The best way of learning Computer Animation Techniques is by programming them. You can acquire a good programming level by doing many examples from the textbook, homework and attending the labs.

The course is very

time demanding. Plan ahead

all your activities and if you have

any problem with your homework or your study, do not hesitate to ask questions to the TA or the Instructor. Do not wait until you have a bad grade.

It is important to read The University of Texas System Policy on Academic Honesty that appears in the Regents Rules and Regulations. , Part One, Chapter VI, Section

UNIVERSITY OF TEXAS AT DALLAS DEPARTMENT OF COMPUTER SCIENCE

CS 4392 Computer Animation

COURSE SYLLABUS Spring 2005 Instructor Rafael Lacambra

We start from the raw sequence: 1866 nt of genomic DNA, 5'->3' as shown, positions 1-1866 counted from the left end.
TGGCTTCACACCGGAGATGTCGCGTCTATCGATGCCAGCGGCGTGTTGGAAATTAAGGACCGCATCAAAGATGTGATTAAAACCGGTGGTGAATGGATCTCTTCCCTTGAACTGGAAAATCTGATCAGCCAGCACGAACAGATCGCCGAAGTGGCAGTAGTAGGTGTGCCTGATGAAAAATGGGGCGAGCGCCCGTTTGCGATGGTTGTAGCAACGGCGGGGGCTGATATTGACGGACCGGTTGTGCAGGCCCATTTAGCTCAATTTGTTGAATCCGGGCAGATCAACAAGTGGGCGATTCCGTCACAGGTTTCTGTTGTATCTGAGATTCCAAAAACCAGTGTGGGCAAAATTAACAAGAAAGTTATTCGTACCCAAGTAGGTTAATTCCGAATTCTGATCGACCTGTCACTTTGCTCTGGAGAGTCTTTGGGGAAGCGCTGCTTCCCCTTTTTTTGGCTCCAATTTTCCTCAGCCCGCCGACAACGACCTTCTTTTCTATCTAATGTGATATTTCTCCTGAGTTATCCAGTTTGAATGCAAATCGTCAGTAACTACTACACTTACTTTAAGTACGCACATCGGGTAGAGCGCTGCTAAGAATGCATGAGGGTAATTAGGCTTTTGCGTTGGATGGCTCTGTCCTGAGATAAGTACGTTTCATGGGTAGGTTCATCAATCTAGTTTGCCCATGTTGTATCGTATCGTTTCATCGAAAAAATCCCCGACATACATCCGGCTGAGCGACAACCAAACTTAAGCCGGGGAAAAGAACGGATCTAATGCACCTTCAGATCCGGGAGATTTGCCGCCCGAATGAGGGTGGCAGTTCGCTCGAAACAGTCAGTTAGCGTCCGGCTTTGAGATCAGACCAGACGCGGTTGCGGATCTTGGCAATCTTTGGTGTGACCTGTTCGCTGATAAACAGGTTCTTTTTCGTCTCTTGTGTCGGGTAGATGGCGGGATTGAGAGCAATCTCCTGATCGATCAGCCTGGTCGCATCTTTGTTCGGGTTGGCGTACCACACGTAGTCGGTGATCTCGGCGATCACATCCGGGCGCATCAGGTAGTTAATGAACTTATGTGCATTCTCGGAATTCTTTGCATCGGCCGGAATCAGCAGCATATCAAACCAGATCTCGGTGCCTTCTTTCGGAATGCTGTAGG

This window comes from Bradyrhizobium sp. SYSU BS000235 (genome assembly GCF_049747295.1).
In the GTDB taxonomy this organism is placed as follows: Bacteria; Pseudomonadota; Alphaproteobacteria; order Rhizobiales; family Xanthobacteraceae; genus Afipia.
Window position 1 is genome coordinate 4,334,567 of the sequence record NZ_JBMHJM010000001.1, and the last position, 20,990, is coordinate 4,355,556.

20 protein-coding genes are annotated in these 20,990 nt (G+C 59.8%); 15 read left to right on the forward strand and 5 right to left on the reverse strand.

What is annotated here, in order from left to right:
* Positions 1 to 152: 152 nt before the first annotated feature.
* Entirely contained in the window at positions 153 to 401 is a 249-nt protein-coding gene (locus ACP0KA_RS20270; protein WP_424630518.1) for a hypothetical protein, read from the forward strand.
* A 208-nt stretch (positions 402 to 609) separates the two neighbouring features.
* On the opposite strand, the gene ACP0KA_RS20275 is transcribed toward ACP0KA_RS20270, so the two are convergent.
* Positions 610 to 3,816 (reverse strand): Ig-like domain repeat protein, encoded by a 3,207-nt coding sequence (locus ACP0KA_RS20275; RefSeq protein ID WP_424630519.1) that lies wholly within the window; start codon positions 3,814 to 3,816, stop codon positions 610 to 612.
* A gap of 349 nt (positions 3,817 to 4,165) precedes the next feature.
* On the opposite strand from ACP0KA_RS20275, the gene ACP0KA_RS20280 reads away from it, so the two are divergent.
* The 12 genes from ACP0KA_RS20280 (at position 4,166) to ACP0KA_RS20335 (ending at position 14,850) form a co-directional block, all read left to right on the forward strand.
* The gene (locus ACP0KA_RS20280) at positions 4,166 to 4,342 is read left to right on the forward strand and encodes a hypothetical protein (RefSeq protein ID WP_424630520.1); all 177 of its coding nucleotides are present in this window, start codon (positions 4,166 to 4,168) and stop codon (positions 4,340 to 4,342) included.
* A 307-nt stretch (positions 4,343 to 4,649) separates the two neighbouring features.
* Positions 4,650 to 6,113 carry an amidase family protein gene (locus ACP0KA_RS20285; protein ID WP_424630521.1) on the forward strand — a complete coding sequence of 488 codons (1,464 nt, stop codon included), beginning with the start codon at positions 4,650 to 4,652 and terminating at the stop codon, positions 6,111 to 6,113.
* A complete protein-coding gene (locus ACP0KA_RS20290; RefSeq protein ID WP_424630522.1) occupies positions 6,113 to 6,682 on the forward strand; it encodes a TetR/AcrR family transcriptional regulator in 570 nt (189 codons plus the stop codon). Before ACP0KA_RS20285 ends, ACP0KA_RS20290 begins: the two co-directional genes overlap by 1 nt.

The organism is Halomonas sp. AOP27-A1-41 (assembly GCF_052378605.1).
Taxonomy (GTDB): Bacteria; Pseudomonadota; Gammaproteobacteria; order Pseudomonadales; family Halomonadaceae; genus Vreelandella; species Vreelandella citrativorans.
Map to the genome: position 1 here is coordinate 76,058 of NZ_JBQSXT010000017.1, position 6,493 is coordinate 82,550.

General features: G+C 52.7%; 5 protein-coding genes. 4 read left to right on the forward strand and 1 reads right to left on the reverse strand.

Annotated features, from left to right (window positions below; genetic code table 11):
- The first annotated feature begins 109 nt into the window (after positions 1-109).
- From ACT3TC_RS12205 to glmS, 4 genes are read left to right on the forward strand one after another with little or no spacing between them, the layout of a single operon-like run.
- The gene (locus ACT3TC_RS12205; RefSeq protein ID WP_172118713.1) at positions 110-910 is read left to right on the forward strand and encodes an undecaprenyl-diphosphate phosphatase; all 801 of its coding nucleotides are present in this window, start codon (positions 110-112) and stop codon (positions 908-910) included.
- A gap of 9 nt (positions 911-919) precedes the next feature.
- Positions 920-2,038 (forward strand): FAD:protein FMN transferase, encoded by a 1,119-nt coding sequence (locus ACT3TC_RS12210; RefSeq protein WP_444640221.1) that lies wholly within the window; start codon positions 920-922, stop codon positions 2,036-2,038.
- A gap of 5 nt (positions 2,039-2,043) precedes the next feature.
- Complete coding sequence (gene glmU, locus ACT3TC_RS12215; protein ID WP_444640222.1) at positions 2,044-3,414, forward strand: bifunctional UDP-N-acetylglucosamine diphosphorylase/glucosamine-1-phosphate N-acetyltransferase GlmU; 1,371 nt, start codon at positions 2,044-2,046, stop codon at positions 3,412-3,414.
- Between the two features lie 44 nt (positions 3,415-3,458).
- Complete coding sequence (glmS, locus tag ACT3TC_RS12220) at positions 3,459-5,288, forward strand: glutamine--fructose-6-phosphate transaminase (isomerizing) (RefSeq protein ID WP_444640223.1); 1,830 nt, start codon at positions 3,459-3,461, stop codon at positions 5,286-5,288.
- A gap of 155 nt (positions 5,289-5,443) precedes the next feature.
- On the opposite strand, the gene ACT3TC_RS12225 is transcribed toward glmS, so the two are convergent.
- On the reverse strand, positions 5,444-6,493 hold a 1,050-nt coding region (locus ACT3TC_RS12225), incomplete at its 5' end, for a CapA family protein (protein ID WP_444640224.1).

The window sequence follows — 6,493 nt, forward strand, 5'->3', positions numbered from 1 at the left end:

3, Paragraph 3.22. “ Any student who commits an act of scholastic dishonesty is subject

3, Paragraph 3.22. “Any student who commits an act of scholastic dishonesty is subject to discipline. Scholastic dishonesty includes but is not limited to cheating, plagiarism, collusion, the submission for credit of any work or materials that are attributable in whole or in part to another person, taking an examination for another, any act designed to give unfair advantage to a student or the attempt to commit such acts”.

Important dates

Homework

Due Dates

Homework 1 (4%): Object and Camera Transformations using OpenGL

Friday, January 28th

Homework 2 (9%): Key Framing and interpolation techniques

Friday, February 11th

Homework 3 (9%): Physically based

Friday, March 4th

Homework 4 (9%): Articulated figures